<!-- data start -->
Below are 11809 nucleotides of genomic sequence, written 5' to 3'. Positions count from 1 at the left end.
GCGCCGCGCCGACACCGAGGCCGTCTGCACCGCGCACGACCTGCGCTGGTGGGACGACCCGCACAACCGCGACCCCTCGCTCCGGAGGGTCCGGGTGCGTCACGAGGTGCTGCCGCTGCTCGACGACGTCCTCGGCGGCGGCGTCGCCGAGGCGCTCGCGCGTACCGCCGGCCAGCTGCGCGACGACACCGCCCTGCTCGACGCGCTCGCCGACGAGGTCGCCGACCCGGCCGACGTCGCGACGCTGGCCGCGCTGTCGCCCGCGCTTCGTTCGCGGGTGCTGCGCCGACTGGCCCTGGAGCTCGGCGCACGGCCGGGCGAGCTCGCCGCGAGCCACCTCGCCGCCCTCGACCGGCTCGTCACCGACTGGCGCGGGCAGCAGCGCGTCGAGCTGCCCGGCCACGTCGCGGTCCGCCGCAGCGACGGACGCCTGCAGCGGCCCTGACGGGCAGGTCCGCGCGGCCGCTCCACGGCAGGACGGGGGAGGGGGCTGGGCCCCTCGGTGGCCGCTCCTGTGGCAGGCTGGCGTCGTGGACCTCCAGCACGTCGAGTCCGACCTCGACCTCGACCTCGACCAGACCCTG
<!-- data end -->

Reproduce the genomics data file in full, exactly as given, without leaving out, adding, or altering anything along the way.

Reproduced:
Below are 11809 nucleotides of genomic sequence, written 5' to 3'. Positions count from 1 at the left end.
GCGCCGCGCCGACACCGAGGCCGTCTGCACCGCGCACGACCTGCGCTGGTGGGACGACCCGCACAACCGCGACCCCTCGCTCCGGAGGGTCCGGGTGCGTCACGAGGTGCTGCCGCTGCTCGACGACGTCCTCGGCGGCGGCGTCGCCGAGGCGCTCGCGCGTACCGCCGGCCAGCTGCGCGACGACACCGCCCTGCTCGACGCGCTCGCCGACGAGGTCGCCGACCCGGCCGACGTCGCGACGCTGGCCGCGCTGTCGCCCGCGCTTCGTTCGCGGGTGCTGCGCCGACTGGCCCTGGAGCTCGGCGCACGGCCGGGCGAGCTCGCCGCGAGCCACCTCGCCGCCCTCGACCGGCTCGTCACCGACTGGCGCGGGCAGCAGCGCGTCGAGCTGCCCGGCCACGTCGCGGTCCGCCGCAGCGACGGACGCCTGCAGCGGCCCTGACGGGCAGGTCCGCGCGGCCGCTCCACGGCAGGACGGGGGAGGGGGCTGGGCCCCTCGGTGGCCGCTCCTGTGGCAGGCTGGCGTCGTGGACCTCCAGCACGTCGAGTCCGACCTCGACCTCGACCTCGACCAGACCCTG